Living in the Willamette valley I’m constantly seeing people, many of them children, who suffer from seasonal allergies. Runny noses, itchy eyes, sneezing, postnasal drip and coughs are the most common allergy symptoms and, boy, can they make life miserable! With my patients and my family, I like to work on balancing the immune system all year, not just during allergy season. Decreasing inflammation through diet and gut health is a great way to address immune balance throughout the year. While it’s always the best bet to work on immune balance year-round, there are plenty of natural things that can help beat those allergy symptoms when they hit:
- Cleaning Your Home- While we can’t control the pollen in the outside air, we can minimize its presence in our home. Using quality air filters that remove pollen from the inside air can really help those suffering from seasonal allergies. When coming in from time outside be sure to wipe pollen from your face and wash it from hands. Sometimes the pollen counts are so high here, I recommend changing clothes when coming inside as well. Keeping hair and bedding clean from pollen also helps reduce allergic symptoms.
- Nettles- Nettles have been used for allergies for centuries. In a study of 69 allergy suffers, 57% of patients rated nettles as effective in relieving allergic runny nose, and 48% said that nettles were more effective than allergy medications they had used previously after one week of use. (1) Researchers think that may be due to nettle’s ability to reduce the amount of histamine the body produces in response to an allergen. (2)
- Vitamin C- Vitamin C acts as a natural antihistamine as it inhibits the release of histamine from white blood cells. Vitamin C acts as a natural anti-histamine. (3) In a study from 2004, intranasal vitamin C solution was compared to placebo for allergic rhinitis (runny nose from allergies). After two weeks, 74 percent of the intranasal vitamin C users experienced a decrease in nasal secretions, blockage and swelling compared to the 24 percent improvement in the placebo group. (4) A more recent study from 2013 showed that children aged 6-12 years old experienced less allergic symptoms with increased vitamin C consumption. (5)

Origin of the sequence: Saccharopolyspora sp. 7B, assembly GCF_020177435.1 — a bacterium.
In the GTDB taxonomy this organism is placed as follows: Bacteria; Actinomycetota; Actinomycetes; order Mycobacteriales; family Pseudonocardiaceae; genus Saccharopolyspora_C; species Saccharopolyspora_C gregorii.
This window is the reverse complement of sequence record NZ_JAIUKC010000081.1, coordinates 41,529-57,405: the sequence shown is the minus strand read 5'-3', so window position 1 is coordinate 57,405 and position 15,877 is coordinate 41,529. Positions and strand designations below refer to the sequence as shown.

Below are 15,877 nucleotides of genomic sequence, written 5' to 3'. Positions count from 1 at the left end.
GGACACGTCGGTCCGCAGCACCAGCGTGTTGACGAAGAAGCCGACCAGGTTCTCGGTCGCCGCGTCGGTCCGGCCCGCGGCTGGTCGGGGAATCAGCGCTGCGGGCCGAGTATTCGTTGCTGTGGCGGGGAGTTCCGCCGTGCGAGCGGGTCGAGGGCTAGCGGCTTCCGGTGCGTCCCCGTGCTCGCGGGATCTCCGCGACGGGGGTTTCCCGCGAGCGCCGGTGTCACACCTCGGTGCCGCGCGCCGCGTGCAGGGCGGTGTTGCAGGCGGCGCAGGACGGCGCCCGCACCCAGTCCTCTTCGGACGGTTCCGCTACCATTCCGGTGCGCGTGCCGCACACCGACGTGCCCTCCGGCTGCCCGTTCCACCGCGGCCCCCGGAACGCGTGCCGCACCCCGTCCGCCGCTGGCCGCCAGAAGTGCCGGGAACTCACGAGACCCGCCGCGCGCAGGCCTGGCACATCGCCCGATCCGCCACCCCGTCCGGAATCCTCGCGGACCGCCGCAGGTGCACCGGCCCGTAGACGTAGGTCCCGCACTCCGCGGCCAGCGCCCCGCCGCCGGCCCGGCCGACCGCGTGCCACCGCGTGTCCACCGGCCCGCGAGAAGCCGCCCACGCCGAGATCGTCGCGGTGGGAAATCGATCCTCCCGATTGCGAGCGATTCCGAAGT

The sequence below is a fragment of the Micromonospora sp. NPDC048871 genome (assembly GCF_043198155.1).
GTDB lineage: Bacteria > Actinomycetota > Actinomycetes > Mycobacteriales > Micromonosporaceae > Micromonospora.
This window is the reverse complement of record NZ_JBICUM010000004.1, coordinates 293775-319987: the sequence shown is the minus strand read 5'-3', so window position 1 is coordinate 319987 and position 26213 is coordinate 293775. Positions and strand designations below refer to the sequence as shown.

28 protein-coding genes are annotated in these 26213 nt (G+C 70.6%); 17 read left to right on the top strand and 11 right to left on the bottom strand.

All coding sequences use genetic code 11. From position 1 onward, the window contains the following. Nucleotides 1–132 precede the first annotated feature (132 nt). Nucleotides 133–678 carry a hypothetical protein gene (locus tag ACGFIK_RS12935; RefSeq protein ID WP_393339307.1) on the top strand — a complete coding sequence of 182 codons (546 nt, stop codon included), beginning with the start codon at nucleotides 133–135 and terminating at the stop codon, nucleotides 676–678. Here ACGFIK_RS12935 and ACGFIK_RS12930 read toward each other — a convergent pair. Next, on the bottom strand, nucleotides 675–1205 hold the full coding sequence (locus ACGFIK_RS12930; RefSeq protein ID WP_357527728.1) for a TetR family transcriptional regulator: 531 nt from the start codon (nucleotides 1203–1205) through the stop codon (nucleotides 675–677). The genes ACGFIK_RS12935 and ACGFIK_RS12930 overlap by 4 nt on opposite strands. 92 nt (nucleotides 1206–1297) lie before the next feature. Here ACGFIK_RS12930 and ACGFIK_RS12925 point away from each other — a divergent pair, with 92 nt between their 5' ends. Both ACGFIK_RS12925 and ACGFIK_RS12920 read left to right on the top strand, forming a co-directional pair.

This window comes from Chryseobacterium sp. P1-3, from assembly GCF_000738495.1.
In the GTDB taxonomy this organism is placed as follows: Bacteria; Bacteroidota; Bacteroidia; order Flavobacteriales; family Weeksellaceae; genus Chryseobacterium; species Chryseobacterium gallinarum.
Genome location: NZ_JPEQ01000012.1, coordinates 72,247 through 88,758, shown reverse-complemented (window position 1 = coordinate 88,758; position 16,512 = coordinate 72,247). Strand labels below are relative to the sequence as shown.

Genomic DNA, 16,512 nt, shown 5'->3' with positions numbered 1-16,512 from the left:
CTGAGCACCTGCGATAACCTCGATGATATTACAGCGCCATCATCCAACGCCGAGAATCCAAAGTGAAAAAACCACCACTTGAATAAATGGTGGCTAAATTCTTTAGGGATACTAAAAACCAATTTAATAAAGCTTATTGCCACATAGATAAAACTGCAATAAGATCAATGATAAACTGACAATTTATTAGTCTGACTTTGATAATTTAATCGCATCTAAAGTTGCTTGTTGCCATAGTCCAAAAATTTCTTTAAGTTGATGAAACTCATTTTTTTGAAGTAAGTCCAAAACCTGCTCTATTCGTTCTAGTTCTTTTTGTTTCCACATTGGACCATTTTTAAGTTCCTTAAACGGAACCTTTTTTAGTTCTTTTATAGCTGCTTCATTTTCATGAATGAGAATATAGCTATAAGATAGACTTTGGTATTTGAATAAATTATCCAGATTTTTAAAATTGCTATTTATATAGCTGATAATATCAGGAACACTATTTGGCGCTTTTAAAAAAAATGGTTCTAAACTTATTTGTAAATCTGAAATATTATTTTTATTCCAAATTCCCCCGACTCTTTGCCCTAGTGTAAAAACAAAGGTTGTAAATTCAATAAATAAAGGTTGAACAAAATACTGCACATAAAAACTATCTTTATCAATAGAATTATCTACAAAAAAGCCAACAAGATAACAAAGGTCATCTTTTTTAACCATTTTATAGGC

- Quercetin- Quercetin is a flavonoid that is abundant in plants and has several anti-inflammatory actions. Quercetin inhibits cyclooxygenase and lipoxygenase which decreases the leukotrienes and prostaglandins associated with allergic symptoms. Quercetin also promotes mast cell stabilization which inhibits the release of histamine. (6-8) In a study from Japan, quercetin significantly inhibited histamine release in individuals with seasonal allergic rhinitis. Researchers found that quercetin’s effect was almost twice that of sodium cromoglicate at the same concentration. (9) Quercetin is highest in capers, onions and elderberry.
- Local Honey- I often recommend local honey for short and long term seasonal allergy control. A recent study from 2013 showed that honey ingestion resulted in an improvement in an irritated, congested, Itchy, or runny nose from seasonal allergies. (10) In a study published in 2011 in the International Archives of Allergy and Immunology researchers found that allergy suffers using pre-seasonal birch pollen honey reported a 60 percent lower total symptom score, twice as many asymptomatic days, and 70 percent fewer days with severe symptoms. Pre-seasonal honey users also used 50 percent less antihistamines compared to the control group that took conventional medicines. (11)
- Diet and Lifestyle Tune Up– Creating a lifestyle that decreases inflammation by optimizing diet, sleep and exercise is also critical to short and long-term allergy prevention. A diet rich in fresh vegetables, fruits and spices help steer the immune system away from allergies. (12) Getting enough omega-3 fatty acids from fish, walnuts, chia or flax seeds also helps tip the immune balance away from allergies. (13) Making sure your diet is rich in probiotics, whether from food or supplements or both, is also a great way to reduce allergy symptoms. (14)
Seasonal allergies can be miserable, especially for children, but there are things that can be done to minimize the symptoms of allergies. Talk to your healthcare provider today about whether these ideas might help your family during allergy season.
-Dr. Catherine Clinton ND
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